How Aging Humans Can Slow and Reverse Atherosclerosis
By Richard Hathaway
By Richard Hathaway
How to Boost Your PON-1 Levels
The most recent research indicates that pomegranate and its extracts can significantly elevate levels of PON-1 activity in the body. Pomegranate does this through a number of distinct biomolecular pathways that include combating inflammation and LDL adhesion and favorably modulating gene expression.
Pomegranate extracts reduce oxidation and inflammation largely through their effect on PON-1 activity, intervening at each step in the development of atherosclerosis.33
Atherosclerosis begins with oxidation of LDL cholesterol. Damaged LDL “clumps” together and accumulates in specialized immune system cells called foam cells. The foam cells invade blood vessel walls, triggering inflammatory responses and the formation of early atherosclerotic plaque.
Inflamed plaque attracts clot-forming platelets, leading ultimately to a narrowing of blood vessels that restricts blood flow. When inflamed plaques rupture—or clots form that block blood flow entirely—tissue dies, producing a heart attack or stroke, depending on location.
A dedicated group of Israeli researchers led the way in detailing how pomegranate disrupts atherosclerosis formation at each of these developmental phases—and the crucial role PON-1 plays in this process. They began with a landmark study in 2000 that focused on pomegranate’s antioxidant properties.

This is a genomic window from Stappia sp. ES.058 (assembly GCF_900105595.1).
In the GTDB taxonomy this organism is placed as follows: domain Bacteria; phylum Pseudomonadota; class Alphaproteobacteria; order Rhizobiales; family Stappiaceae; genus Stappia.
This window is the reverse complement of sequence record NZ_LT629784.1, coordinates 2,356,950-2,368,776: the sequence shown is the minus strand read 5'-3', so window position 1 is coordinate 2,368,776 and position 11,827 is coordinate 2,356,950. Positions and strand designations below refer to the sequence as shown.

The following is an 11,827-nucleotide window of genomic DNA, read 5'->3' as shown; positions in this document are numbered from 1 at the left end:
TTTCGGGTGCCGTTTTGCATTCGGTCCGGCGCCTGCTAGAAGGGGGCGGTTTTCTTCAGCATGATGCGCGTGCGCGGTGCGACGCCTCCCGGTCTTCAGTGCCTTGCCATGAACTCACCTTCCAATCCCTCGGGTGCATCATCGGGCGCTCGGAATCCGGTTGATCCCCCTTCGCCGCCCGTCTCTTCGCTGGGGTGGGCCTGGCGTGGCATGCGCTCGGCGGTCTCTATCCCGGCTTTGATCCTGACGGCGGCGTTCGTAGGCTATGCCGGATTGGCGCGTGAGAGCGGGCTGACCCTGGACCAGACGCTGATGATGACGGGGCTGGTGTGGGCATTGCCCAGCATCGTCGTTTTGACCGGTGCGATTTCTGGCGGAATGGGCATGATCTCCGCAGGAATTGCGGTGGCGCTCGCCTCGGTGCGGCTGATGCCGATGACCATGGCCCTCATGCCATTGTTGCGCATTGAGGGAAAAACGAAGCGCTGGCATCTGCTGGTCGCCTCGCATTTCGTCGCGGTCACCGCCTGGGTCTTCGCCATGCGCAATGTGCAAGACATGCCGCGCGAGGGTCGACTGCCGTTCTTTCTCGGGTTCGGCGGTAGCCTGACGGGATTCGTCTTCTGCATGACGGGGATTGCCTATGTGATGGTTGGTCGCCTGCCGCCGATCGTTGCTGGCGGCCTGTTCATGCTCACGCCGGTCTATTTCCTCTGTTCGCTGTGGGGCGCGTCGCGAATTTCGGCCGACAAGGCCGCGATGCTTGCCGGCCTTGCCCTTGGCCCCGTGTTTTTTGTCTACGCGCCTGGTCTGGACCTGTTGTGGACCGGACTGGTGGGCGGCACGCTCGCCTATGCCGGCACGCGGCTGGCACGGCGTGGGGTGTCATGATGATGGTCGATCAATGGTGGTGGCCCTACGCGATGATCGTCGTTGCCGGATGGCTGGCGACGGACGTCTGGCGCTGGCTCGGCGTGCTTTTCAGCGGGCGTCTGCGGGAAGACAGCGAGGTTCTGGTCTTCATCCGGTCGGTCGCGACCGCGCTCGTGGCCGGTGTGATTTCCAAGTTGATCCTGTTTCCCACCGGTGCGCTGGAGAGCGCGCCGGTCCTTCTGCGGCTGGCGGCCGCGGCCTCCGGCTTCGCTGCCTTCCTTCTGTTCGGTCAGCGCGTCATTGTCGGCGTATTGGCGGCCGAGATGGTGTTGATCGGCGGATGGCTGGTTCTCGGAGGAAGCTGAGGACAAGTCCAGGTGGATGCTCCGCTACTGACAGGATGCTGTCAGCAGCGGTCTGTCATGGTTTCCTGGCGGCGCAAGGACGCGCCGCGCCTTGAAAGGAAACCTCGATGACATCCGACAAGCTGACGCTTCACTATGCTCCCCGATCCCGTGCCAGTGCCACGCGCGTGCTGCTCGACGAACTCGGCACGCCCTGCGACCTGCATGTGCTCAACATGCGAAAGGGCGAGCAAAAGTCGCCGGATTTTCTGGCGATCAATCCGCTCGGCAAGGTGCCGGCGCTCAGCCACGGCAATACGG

The team started with a group of healthy male volunteers, along with laboratory mice genetically engineered to develop atherosclerosis.33 When human subjects consumed pomegranate juice for 2 weeks, the researchers found dramatic reductions in LDL “clumping” and retention in vessels, accompanied by a 20% increase in PON-1 activity. In the atherosclerosis-prone mice, a 90% reduction in oxidation of LDL cholesterol was seen. Supplemented mice also developed atherosclerotic lesions 44% smaller than unsupplemented controls, an effect attributed to reduction in the number of inflammatory foam cells.
The Israeli researchers went on to show that concentrated pomegranate extract and pomegranate juice induced profoundly protective effects—even in mice with advanced atherosclerosis.34 Pomegranate not only reduced accumulation of oxidized fat in macrophages within cells—it reversed it, boosting the outflow of cholesterol by 39%! In other words, pomegranate may be able to interrupt and even reverse atherosclerosis, not just prevent it.